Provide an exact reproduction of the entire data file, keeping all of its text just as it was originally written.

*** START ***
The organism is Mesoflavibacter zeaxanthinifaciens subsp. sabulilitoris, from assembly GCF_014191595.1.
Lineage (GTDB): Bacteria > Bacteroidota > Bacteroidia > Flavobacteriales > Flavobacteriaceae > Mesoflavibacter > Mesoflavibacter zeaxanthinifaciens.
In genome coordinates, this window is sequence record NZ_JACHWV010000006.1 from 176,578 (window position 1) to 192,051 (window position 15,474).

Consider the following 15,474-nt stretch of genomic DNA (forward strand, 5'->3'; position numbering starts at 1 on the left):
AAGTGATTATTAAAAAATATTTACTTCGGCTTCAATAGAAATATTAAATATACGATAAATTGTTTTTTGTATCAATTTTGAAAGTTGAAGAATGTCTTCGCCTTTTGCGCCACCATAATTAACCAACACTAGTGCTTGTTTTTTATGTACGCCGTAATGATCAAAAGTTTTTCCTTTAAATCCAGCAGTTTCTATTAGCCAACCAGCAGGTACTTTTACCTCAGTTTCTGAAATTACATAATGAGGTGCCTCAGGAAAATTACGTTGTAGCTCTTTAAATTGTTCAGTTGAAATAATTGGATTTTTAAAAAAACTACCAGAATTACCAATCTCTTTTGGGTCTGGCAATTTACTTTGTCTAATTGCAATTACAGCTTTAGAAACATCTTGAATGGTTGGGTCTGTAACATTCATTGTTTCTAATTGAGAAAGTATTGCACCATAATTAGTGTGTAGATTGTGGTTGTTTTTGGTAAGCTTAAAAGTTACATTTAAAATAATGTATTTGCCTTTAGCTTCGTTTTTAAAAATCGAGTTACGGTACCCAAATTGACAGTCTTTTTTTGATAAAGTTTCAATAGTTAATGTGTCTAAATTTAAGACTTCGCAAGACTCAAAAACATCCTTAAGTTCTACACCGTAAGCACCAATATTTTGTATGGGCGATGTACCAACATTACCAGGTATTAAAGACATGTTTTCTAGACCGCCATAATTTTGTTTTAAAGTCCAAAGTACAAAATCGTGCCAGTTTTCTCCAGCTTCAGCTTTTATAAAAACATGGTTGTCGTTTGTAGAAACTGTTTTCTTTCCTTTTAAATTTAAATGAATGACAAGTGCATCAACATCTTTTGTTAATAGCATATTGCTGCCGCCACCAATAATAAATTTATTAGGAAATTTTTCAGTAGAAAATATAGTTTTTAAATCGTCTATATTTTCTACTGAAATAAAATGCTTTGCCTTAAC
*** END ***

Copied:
The organism is Mesoflavibacter zeaxanthinifaciens subsp. sabulilitoris, from assembly GCF_014191595.1.
Lineage (GTDB): Bacteria > Bacteroidota > Bacteroidia > Flavobacteriales > Flavobacteriaceae > Mesoflavibacter > Mesoflavibacter zeaxanthinifaciens.
In genome coordinates, this window is sequence record NZ_JACHWV010000006.1 from 176,578 (window position 1) to 192,051 (window position 15,474).

Consider the following 15,474-nt stretch of genomic DNA (forward strand, 5'->3'; position numbering starts at 1 on the left):
AAGTGATTATTAAAAAATATTTACTTCGGCTTCAATAGAAATATTAAATATACGATAAATTGTTTTTTGTATCAATTTTGAAAGTTGAAGAATGTCTTCGCCTTTTGCGCCACCATAATTAACCAACACTAGTGCTTGTTTTTTATGTACGCCGTAATGATCAAAAGTTTTTCCTTTAAATCCAGCAGTTTCTATTAGCCAACCAGCAGGTACTTTTACCTCAGTTTCTGAAATTACATAATGAGGTGCCTCAGGAAAATTACGTTGTAGCTCTTTAAATTGTTCAGTTGAAATAATTGGATTTTTAAAAAAACTACCAGAATTACCAATCTCTTTTGGGTCTGGCAATTTACTTTGTCTAATTGCAATTACAGCTTTAGAAACATCTTGAATGGTTGGGTCTGTAACATTCATTGTTTCTAATTGAGAAAGTATTGCACCATAATTAGTGTGTAGATTGTGGTTGTTTTTGGTAAGCTTAAAAGTTACATTTAAAATAATGTATTTGCCTTTAGCTTCGTTTTTAAAAATCGAGTTACGGTACCCAAATTGACAGTCTTTTTTTGATAAAGTTTCAATAGTTAATGTGTCTAAATTTAAGACTTCGCAAGACTCAAAAACATCCTTAAGTTCTACACCGTAAGCACCAATATTTTGTATGGGCGATGTACCAACATTACCAGGTATTAAAGACATGTTTTCTAGACCGCCATAATTTTGTTTTAAAGTCCAAAGTACAAAATCGTGCCAGTTTTCTCCAGCTTCAGCTTTTATAAAAACATGGTTGTCGTTTGTAGAAACTGTTTTCTTTCCTTTTAAATTTAAATGAATGACAAGTGCATCAACATCTTTTGTTAATAGCATATTGCTGCCGCCACCAATAATAAATTTATTAGGAAATTTTTCAGTAGAAAATATAGTTTTTAAATCGTCTATATTTTCTACTGAAATAAAATGCTTTGCCTTAAC